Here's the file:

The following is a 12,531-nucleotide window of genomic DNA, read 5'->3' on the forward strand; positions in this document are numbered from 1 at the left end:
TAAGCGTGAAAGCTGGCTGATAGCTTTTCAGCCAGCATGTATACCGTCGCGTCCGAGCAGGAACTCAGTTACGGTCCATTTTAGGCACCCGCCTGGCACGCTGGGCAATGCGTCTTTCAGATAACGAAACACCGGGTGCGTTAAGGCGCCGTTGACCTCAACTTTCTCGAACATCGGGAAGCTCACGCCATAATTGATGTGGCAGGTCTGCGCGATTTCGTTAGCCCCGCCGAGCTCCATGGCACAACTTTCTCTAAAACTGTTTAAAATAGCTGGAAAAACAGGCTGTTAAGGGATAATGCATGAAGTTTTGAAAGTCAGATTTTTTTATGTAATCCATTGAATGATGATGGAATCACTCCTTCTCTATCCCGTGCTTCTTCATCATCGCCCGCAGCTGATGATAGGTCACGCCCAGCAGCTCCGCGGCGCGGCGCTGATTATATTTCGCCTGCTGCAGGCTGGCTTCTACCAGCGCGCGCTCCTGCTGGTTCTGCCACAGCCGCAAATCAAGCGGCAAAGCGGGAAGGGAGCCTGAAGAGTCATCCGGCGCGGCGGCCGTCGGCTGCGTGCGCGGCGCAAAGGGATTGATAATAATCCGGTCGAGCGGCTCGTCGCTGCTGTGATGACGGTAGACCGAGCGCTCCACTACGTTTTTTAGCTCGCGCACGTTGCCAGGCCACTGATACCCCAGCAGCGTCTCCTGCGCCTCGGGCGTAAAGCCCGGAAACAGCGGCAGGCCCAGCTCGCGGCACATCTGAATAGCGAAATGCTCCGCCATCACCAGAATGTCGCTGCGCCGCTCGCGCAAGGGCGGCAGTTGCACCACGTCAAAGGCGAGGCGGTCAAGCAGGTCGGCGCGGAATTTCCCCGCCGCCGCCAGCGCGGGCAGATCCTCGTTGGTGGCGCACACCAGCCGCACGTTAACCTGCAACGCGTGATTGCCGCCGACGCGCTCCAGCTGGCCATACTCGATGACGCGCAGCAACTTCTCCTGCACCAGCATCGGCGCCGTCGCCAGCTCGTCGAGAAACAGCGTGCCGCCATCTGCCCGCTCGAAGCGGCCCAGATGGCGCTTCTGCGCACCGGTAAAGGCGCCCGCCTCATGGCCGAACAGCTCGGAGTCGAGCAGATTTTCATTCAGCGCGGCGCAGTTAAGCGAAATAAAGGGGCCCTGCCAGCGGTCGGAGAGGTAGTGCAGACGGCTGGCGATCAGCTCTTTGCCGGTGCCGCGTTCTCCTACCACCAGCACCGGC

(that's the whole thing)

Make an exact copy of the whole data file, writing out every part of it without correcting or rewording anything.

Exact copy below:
The following is a 12,531-nucleotide window of genomic DNA, read 5'->3' on the forward strand; positions in this document are numbered from 1 at the left end:
TAAGCGTGAAAGCTGGCTGATAGCTTTTCAGCCAGCATGTATACCGTCGCGTCCGAGCAGGAACTCAGTTACGGTCCATTTTAGGCACCCGCCTGGCACGCTGGGCAATGCGTCTTTCAGATAACGAAACACCGGGTGCGTTAAGGCGCCGTTGACCTCAACTTTCTCGAACATCGGGAAGCTCACGCCATAATTGATGTGGCAGGTCTGCGCGATTTCGTTAGCCCCGCCGAGCTCCATGGCACAACTTTCTCTAAAACTGTTTAAAATAGCTGGAAAAACAGGCTGTTAAGGGATAATGCATGAAGTTTTGAAAGTCAGATTTTTTTATGTAATCCATTGAATGATGATGGAATCACTCCTTCTCTATCCCGTGCTTCTTCATCATCGCCCGCAGCTGATGATAGGTCACGCCCAGCAGCTCCGCGGCGCGGCGCTGATTATATTTCGCCTGCTGCAGGCTGGCTTCTACCAGCGCGCGCTCCTGCTGGTTCTGCCACAGCCGCAAATCAAGCGGCAAAGCGGGAAGGGAGCCTGAAGAGTCATCCGGCGCGGCGGCCGTCGGCTGCGTGCGCGGCGCAAAGGGATTGATAATAATCCGGTCGAGCGGCTCGTCGCTGCTGTGATGACGGTAGACCGAGCGCTCCACTACGTTTTTTAGCTCGCGCACGTTGCCAGGCCACTGATACCCCAGCAGCGTCTCCTGCGCCTCGGGCGTAAAGCCCGGAAACAGCGGCAGGCCCAGCTCGCGGCACATCTGAATAGCGAAATGCTCCGCCATCACCAGAATGTCGCTGCGCCGCTCGCGCAAGGGCGGCAGTTGCACCACGTCAAAGGCGAGGCGGTCAAGCAGGTCGGCGCGGAATTTCCCCGCCGCCGCCAGCGCGGGCAGATCCTCGTTGGTGGCGCACACCAGCCGCACGTTAACCTGCAACGCGTGATTGCCGCCGACGCGCTCCAGCTGGCCATACTCGATGACGCGCAGCAACTTCTCCTGCACCAGCATCGGCGCCGTCGCCAGCTCGTCGAGAAACAGCGTGCCGCCATCTGCCCGCTCGAAGCGGCCCAGATGGCGCTTCTGCGCACCGGTAAAGGCGCCCGCCTCATGGCCGAACAGCTCGGAGTCGAGCAGATTTTCATTCAGCGCGGCGCAGTTAAGCGAAATAAAGGGGCCCTGCCAGCGGTCGGAGAGGTAGTGCAGACGGCTGGCGATCAGCTCTTTGCCGGTGCCGCGTTCTCCTACCACCAGCACCGGC